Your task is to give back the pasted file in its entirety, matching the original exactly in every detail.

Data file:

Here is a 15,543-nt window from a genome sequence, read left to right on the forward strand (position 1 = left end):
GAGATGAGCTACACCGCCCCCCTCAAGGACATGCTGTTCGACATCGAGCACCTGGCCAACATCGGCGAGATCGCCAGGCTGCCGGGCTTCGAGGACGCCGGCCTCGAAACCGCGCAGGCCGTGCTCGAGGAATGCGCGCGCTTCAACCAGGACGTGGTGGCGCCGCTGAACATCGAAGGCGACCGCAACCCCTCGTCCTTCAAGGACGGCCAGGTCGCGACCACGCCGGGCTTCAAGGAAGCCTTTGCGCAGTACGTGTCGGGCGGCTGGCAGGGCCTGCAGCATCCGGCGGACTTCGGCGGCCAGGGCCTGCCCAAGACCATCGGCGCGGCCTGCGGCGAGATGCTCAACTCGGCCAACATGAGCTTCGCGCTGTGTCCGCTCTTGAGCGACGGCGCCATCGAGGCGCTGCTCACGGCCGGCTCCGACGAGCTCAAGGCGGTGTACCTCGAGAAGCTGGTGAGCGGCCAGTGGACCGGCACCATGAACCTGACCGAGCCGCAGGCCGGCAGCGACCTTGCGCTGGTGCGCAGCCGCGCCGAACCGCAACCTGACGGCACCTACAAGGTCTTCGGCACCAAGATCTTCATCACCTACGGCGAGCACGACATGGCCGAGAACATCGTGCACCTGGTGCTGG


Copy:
Here is a 15,543-nt window from a genome sequence, read left to right on the forward strand (position 1 = left end):
GAGATGAGCTACACCGCCCCCCTCAAGGACATGCTGTTCGACATCGAGCACCTGGCCAACATCGGCGAGATCGCCAGGCTGCCGGGCTTCGAGGACGCCGGCCTCGAAACCGCGCAGGCCGTGCTCGAGGAATGCGCGCGCTTCAACCAGGACGTGGTGGCGCCGCTGAACATCGAAGGCGACCGCAACCCCTCGTCCTTCAAGGACGGCCAGGTCGCGACCACGCCGGGCTTCAAGGAAGCCTTTGCGCAGTACGTGTCGGGCGGCTGGCAGGGCCTGCAGCATCCGGCGGACTTCGGCGGCCAGGGCCTGCCCAAGACCATCGGCGCGGCCTGCGGCGAGATGCTCAACTCGGCCAACATGAGCTTCGCGCTGTGTCCGCTCTTGAGCGACGGCGCCATCGAGGCGCTGCTCACGGCCGGCTCCGACGAGCTCAAGGCGGTGTACCTCGAGAAGCTGGTGAGCGGCCAGTGGACCGGCACCATGAACCTGACCGAGCCGCAGGCCGGCAGCGACCTTGCGCTGGTGCGCAGCCGCGCCGAACCGCAACCTGACGGCACCTACAAGGTCTTCGGCACCAAGATCTTCATCACCTACGGCGAGCACGACATGGCCGAGAACATCGTGCACCTGGTGCTGG